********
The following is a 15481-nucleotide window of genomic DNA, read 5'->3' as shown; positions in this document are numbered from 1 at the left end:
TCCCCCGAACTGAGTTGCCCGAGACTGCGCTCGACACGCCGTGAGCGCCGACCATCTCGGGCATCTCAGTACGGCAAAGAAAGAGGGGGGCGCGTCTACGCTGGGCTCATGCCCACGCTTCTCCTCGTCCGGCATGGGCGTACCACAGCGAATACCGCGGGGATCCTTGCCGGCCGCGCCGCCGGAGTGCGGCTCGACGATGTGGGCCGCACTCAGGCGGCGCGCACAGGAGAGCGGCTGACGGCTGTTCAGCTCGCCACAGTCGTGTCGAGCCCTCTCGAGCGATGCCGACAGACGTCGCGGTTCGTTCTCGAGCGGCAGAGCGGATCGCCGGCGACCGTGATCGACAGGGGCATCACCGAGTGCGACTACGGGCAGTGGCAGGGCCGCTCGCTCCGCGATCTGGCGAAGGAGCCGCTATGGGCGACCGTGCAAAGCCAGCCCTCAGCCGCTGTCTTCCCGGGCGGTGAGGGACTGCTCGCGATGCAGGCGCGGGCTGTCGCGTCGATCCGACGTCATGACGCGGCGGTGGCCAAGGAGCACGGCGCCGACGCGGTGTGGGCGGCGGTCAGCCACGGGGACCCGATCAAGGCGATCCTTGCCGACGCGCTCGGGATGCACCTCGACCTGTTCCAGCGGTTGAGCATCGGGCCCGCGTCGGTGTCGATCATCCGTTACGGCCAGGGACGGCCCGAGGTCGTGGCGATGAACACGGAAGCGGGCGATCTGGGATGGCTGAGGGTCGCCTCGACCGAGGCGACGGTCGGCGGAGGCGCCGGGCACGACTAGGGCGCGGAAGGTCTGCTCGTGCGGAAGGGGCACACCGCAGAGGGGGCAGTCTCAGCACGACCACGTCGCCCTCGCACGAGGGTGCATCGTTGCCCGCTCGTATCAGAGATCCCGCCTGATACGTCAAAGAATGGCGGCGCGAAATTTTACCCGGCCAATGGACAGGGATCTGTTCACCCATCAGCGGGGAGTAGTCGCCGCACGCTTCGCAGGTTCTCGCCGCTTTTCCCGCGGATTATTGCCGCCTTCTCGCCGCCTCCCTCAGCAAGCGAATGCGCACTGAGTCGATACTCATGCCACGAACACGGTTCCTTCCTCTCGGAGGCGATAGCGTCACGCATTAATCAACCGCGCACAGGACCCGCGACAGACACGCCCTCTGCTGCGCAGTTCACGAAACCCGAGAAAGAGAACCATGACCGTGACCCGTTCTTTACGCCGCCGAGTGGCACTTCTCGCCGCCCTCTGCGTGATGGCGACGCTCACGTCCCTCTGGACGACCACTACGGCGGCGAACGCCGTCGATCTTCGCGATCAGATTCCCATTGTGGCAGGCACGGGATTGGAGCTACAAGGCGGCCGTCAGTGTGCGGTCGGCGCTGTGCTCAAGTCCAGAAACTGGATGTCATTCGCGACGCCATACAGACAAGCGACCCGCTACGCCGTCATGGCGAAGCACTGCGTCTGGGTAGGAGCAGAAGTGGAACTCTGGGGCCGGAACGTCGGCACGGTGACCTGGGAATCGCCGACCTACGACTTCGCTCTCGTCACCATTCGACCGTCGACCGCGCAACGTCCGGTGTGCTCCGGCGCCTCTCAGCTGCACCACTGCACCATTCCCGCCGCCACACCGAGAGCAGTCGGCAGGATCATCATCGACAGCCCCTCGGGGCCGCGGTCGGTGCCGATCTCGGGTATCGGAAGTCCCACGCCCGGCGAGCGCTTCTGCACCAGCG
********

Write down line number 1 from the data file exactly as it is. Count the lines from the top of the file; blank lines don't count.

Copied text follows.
The following is a 15481-nucleotide window of genomic DNA, read 5'->3' as shown; positions in this document are numbered from 1 at the left end: